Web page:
July 2015 Issue Posted July 20, 2015
Recently the Members of NACHA approved ACH rule changes that will result in ODFIs having the option of providing same-day clearing and settlement for ACH services starting in September 2016. ODFI’s that originate same-day ACH entries will be charged a fee of $.052 for each entry. For many ODFI’s that will use same-day services, the $.052 fee will represent a significant increase in the cost of originating an ACH entry.
ODFIs will face other cost increases as a result of other changes to the ACH Rules and requirements of the federal bank regulatory agencies. The cost increases fall into three categories.
1. ACH Network Fees
2. New Return Entry Monitoring Requirements
3. Regulatory Monitoring and Compliance Requirements.
ACH Network Fees
Last year, the members of NACHA approved a rule change that will impose a fee on ODFIs that receive ACH entries that are returned because the original entry was unauthorized. NACHA estimates that the fee will be between $3.50 and $5.50 per entry. The fee will be imposed starting in October 2015.
New Return Entry Monitoring Requirements
Last year, the members of NACHA approved rule changes that established a new threshold for all ACH entries returned unpaid. In addition to the new overall threshold, specific thresholds were established for administrative returns and the threshold for unauthorized entries was lowered. ODFIs that do not have a comprehensive return monitoring system such a system will have to implement one to ensure that returns do not exceed these threshold percentages.
Regulatory Monitoring and Compliance Requirements
During the past couple of months I have had discussions with bank regulatory agency officials and representatives of ODFIs that have recently been examined by regulatory agencies. Based on these discussions it is Laru Technologies opinion that ODFIs will be expected to have the following monitoring capabilities in place:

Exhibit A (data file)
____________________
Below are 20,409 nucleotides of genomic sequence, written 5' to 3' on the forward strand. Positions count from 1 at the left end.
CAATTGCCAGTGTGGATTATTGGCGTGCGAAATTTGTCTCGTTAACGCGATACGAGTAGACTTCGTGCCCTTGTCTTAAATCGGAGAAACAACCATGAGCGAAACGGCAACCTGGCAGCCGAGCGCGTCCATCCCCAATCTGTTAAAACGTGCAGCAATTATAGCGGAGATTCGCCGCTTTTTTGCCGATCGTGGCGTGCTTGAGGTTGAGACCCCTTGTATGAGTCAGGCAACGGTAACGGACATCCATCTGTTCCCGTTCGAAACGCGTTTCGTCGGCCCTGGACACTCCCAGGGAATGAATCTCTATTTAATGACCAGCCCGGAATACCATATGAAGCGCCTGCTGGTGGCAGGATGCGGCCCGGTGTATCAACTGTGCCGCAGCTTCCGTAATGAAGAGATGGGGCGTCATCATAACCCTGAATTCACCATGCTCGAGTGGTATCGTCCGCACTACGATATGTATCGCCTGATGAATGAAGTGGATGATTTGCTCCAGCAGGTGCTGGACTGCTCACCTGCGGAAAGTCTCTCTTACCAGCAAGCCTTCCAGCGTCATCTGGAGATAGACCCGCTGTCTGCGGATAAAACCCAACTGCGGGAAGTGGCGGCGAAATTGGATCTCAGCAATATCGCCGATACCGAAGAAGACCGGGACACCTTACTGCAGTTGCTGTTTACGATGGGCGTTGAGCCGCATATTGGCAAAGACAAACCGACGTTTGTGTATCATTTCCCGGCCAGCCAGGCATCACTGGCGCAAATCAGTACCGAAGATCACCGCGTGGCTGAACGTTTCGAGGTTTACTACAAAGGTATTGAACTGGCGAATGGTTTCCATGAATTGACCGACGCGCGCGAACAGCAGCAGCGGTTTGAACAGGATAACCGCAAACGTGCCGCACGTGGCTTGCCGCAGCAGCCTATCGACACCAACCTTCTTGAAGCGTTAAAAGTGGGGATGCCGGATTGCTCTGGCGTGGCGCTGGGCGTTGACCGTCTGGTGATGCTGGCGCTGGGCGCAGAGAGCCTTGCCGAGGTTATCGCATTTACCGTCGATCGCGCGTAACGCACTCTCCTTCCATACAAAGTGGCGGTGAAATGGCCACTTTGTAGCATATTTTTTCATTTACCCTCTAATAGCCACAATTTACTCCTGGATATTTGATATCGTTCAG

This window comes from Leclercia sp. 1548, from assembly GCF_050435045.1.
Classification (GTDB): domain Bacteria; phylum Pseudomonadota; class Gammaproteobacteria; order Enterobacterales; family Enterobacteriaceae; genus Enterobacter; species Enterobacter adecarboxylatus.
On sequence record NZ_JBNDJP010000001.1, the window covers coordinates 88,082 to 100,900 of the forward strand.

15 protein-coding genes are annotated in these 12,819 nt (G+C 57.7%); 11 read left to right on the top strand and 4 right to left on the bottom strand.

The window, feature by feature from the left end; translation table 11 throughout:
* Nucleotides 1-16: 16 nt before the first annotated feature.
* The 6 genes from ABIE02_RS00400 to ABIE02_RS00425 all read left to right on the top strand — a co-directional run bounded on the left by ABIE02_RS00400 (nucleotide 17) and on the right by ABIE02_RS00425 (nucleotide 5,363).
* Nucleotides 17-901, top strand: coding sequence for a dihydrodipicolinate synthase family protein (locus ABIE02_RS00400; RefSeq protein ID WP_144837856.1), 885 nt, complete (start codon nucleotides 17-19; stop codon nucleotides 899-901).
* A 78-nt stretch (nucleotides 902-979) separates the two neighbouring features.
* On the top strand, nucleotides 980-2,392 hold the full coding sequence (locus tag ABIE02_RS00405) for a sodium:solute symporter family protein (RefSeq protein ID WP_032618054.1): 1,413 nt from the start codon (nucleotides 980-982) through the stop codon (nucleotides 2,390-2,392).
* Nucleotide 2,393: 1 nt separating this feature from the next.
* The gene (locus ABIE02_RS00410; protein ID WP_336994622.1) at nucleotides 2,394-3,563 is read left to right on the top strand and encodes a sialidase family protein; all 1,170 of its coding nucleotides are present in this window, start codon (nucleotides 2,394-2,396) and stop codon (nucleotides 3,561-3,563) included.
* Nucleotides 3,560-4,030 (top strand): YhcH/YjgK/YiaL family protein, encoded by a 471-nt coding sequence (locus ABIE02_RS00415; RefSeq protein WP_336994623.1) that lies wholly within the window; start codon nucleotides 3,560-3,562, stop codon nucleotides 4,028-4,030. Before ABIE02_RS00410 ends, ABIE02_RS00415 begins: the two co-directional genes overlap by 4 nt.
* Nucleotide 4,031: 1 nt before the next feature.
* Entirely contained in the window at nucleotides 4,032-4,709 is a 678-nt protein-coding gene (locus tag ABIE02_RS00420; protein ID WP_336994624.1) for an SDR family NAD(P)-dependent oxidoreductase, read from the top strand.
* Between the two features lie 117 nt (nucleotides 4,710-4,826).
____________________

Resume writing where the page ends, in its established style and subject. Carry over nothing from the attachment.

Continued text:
1. Analyze all ACH credit entries before they are sent by the ODFI to the ACH Operator to determine if the entry is fraudulent. If the ODFI believes the entry is fraudulent it must not sent the Entry to the ACH operator.
2. Monitor and analyze all ACH debit entries that are returned unpaid and measure the exposure that the ODFI has on a daily basis for every originator originating ACH debit entries.
3. Implement a “dynamic” credit evaluation program for all originators, including those that send their transactions to the ODFI through a third party. Today many ODFIs monitor the credit worthiness of their originators once a year. We believe that this practice will not satisfy bank regulatory agencies in the future because ODFIs will be expected to monitor credit worthiness of all originators on a regular basis. This requirement will increase ODFI costs.
In view of the changes to ACH rules, the introduction of new Network fees and federal regulatory requirements, ODFI costs will increase. It maybe time for ODFIs to take a fresh look at how they price ACH services. Some OFDIs have very sophisticated pricing structures that have dozens of different fees while other ODFIs have very few different fees. ODFIs may want to consider charging fees based the following factors:
1. The SEC Code of the ACH entry.
2. The Return Reason Code for ACH entries returned unpaid.
3. Special fees for returns that are subject to specific thresholds.
4. The Settlement Date of the entry; i.e. different fees for same-day, next day and future dated entries.
For ODFIs that process entries for Third-Party Senders other pricing considerations maybe appropriate. For example, fees could be based on the following factors:
1. The number of originators sponsored by the third party.
2. The originator’s Standard Industry Code (SIC).
3. The overall return rate for the third party sender and for each originator.
4. The return rate for returns subject to specific thresholds.
Many ODFIs have informed Laru that they do not have the software to send to their pricing programs the details needed to create a sophisticated pricing structure. Laru is considering developing software that would extract detailed information from Clarity reports that could be incorporated into the ODFIs pricing programs. Future newsletters will provide more detailed information on Laru’s progress in developing such programs.